Everybody knows writing is terrible. Hayden Donnell recommends a trick to make at least part of the process a little bit easier.
I’ve always hated writing. If war is hell, writing is purgatory: a long expanse of boredom and mental anguish, at the end of which you’re lifted into the light or, more likely, plunged further into darkness. Many writers feel the same way. Their most common explanation for continuing in their profession is that they have no other viable skills. Their second most common explanation is that while they hate writing, they love having written. I can identify with both of those reasons. What often goes unsaid is that the feeling of satisfaction I get after having written lasts about four zeptoseconds before being replaced by the gnawing dread that preludes the next deadline.
This cycle of self-loathing and temporary relief has been my reality for the majority of my journalism career. But a few years ago, I discovered a trick that helps dull the pain. I don’t remember the story I was working on. I do remember looking at some refill and thinking “I could write words in that”.
It was a life-changing epiphany. On a computer, my process is stultifyingly slow. A couple of sentences are written. This completely exhausts my mental resources, forcing me to spend several minutes checking Twitter and ruminating on the horrors of the world. Once I muster the energy to return to Google Docs, I’ll painstakingly edit the terrible words stupid past-me stupidly typed out.
On paper, everything is different. I speed through a sentence, cross it out, then rewrite it. I scribble out a paragraph, decide it needs to go elsewhere in the story, then draw arrows to that position. If something needs to be added I place an asterisk on the page and write it in the margin. Most of what I produce is trash, but in an electrifying departure from my previous norms, I don’t care.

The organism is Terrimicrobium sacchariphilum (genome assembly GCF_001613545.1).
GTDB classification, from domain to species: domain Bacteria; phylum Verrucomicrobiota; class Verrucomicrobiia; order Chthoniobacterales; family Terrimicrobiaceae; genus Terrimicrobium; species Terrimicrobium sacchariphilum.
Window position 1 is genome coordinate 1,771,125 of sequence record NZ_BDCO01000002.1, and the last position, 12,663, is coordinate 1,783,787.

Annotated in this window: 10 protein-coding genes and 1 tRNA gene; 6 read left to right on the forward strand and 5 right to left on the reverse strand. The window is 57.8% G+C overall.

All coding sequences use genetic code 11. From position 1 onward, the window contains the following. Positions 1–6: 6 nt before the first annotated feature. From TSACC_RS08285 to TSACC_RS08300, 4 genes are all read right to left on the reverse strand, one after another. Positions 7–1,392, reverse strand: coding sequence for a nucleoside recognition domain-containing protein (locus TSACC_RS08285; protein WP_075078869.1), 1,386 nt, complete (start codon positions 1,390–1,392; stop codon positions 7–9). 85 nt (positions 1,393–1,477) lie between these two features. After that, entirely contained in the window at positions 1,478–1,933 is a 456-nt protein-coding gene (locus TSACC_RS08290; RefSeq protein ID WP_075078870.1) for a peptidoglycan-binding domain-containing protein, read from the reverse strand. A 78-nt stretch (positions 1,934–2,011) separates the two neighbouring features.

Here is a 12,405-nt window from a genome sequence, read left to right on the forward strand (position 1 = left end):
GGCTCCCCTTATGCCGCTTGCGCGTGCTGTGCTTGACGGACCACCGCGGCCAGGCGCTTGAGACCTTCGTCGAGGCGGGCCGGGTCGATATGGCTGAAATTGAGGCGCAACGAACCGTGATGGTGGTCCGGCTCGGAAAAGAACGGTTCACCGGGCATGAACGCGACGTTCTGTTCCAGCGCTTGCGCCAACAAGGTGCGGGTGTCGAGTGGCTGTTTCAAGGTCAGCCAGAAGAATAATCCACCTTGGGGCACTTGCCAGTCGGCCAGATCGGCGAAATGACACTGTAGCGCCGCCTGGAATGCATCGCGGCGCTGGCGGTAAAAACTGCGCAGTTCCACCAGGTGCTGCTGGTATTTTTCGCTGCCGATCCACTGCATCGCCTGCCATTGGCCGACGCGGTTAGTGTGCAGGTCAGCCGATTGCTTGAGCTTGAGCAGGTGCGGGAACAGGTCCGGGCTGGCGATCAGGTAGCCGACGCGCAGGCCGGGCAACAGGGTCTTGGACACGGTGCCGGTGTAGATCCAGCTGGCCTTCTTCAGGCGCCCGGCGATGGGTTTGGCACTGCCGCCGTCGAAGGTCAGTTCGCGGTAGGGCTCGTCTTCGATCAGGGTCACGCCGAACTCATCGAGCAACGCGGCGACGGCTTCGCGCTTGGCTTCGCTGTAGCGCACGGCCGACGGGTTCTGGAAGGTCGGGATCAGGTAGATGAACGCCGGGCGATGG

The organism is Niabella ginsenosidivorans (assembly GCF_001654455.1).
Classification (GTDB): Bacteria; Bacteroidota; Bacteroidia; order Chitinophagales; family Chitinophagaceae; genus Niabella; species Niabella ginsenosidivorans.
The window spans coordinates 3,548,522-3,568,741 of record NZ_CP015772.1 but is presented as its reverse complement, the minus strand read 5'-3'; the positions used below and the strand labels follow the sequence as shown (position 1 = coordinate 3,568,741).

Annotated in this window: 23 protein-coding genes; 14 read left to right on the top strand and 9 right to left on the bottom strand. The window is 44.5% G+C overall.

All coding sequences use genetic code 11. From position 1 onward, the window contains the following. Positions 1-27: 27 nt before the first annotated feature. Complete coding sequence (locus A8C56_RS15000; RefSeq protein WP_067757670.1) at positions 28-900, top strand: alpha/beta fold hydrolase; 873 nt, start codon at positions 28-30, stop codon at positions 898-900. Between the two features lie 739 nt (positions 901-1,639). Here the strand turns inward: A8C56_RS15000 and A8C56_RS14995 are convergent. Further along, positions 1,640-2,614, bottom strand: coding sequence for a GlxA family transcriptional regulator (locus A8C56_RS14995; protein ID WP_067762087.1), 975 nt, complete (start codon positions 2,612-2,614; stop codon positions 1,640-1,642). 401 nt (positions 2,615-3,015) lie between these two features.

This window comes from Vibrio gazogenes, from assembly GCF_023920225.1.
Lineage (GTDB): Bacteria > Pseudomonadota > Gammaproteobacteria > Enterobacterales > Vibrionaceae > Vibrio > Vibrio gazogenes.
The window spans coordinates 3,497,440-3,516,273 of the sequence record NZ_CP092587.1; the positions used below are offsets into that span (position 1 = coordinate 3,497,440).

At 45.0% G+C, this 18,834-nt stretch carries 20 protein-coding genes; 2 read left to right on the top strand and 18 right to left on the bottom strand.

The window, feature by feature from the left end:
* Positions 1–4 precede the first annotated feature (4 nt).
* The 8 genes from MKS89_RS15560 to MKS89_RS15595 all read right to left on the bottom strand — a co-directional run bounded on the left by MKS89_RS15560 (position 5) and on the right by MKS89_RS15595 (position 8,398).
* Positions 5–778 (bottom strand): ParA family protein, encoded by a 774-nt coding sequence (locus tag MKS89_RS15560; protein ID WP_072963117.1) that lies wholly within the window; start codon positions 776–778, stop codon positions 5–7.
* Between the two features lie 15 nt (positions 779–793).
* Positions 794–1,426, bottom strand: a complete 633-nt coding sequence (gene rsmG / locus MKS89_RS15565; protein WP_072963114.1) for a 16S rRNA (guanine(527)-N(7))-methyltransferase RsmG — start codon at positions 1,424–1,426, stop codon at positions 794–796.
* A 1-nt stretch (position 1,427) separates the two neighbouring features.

I didn’t really talk about this life hack until the journalist and movie critic Elle Hunt posted an excerpt from an interview with legendary Simpsons writer John Swartzwelder, where he said that he tries to write his first drafts quickly, almost without thinking. I posted this reply.
The reaction was swift and brutal. Tess Nichol, deputy editor of North & South, says her first thought after learning my handwriting technique was “what the fuck?”. “[I thought] this process seems deranged,” she says. “Your hand would get sore and it would take so long. It makes no sense when drafting on a computer means you have so much more ability to move around and improve on the text.”
This is it pic.twitter.com/mYgXzlTNXA
— Hayden Donnell (@HaydenDonnell) May 4, 2021
I felt like a freak. But according to psychotherapist Paul Wilson, I’m not alone. Many writers benefit from putting something down on paper before venturing near a keyboard, he says. “I view it as an internal conflict between aspects of the self. The creative part which wants to play with and express something – which is often rough and imperfect to begin with – is at war with a perfectionistic inner critic that, given the chance, will pounce on every ‘flaw’.”
Writing by hand can help bypass that inner critic, partly because it’s innately a rough draft, Wilson says. It helps that it’s much harder to edit on the page than on Google Docs, as the ease of editing on a computer allows a writer’s inner critic to assert itself, and strangle their more easygoing creative self, he says. “All creativity is a battle between self-expression (pride) and self-doubt (shame) – the two emotions we don’t talk much about in western culture but which influence so much of our social lives,” Wilson says.
In short, for people like me, writing by hand is a way of tricking our brains into ignoring the self-loathing that taunts us at every turn. That might not be for everyone, but few writers are able to reliably tap into a reservoir of unhindered creativity without a little help. Nichol, who hates the idea of putting pen to paper, says her writing trick is to “procrastinate for so long my brain half shuts down from anxiety, and then let the words flow”.
Lapsing into a stress-induced fugue state is an alternate method to consider. If that doesn’t appeal though, I’d suggest heading to Paper Plus, wandering past the Top 20 novels to the school supplies shelf, and picking up a trusty red 1B5 Warwick exercise book. Writing drafts out in that book may be less efficient when you’re grappling with a tight deadline, or writing a shorter article like this one, which, in a slice of bitter irony, I wrote entirely on a computer. It doesn’t entirely stop writing being hard or time-consuming. But if you’re facing a blank page, and the thought of filling it makes you shiver with dread, writing by hand does make one part of the process a bit more manageable.
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